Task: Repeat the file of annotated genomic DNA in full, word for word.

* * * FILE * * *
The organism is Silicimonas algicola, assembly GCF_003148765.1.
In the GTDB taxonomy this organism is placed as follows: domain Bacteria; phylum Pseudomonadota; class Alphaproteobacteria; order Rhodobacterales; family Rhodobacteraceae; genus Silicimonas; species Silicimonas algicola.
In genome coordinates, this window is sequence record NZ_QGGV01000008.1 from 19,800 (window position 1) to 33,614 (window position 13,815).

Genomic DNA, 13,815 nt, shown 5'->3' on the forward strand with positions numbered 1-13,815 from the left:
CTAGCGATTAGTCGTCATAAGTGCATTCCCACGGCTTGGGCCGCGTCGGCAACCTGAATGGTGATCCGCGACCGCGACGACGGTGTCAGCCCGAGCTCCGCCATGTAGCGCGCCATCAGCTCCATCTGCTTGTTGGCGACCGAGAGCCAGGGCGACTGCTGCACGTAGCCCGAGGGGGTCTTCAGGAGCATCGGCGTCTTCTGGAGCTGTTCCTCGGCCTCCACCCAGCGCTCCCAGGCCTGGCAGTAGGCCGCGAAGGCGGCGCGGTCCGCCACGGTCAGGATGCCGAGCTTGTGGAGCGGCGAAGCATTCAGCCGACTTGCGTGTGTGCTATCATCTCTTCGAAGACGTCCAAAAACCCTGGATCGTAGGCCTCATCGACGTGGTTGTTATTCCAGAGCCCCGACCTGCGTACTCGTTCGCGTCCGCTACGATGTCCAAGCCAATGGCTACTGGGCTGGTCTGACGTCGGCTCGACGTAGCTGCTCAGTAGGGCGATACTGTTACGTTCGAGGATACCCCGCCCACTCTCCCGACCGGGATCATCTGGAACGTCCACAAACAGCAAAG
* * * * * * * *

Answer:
The organism is Silicimonas algicola, assembly GCF_003148765.1.
In the GTDB taxonomy this organism is placed as follows: domain Bacteria; phylum Pseudomonadota; class Alphaproteobacteria; order Rhodobacterales; family Rhodobacteraceae; genus Silicimonas; species Silicimonas algicola.
In genome coordinates, this window is sequence record NZ_QGGV01000008.1 from 19,800 (window position 1) to 33,614 (window position 13,815).

Genomic DNA, 13,815 nt, shown 5'->3' on the forward strand with positions numbered 1-13,815 from the left:
CTAGCGATTAGTCGTCATAAGTGCATTCCCACGGCTTGGGCCGCGTCGGCAACCTGAATGGTGATCCGCGACCGCGACGACGGTGTCAGCCCGAGCTCCGCCATGTAGCGCGCCATCAGCTCCATCTGCTTGTTGGCGACCGAGAGCCAGGGCGACTGCTGCACGTAGCCCGAGGGGGTCTTCAGGAGCATCGGCGTCTTCTGGAGCTGTTCCTCGGCCTCCACCCAGCGCTCCCAGGCCTGGCAGTAGGCCGCGAAGGCGGCGCGGTCCGCCACGGTCAGGATGCCGAGCTTGTGGAGCGGCGAAGCATTCAGCCGACTTGCGTGTGTGCTATCATCTCTTCGAAGACGTCCAAAAACCCTGGATCGTAGGCCTCATCGACGTGGTTGTTATTCCAGAGCCCCGACCTGCGTACTCGTTCGCGTCCGCTACGATGTCCAAGCCAATGGCTACTGGGCTGGTCTGACGTCGGCTCGACGTAGCTGCTCAGTAGGGCGATACTGTTACGTTCGAGGATACCCCGCCCACTCTCCCGACCGGGATCATCTGGAACGTCCACAAACAGCAAAG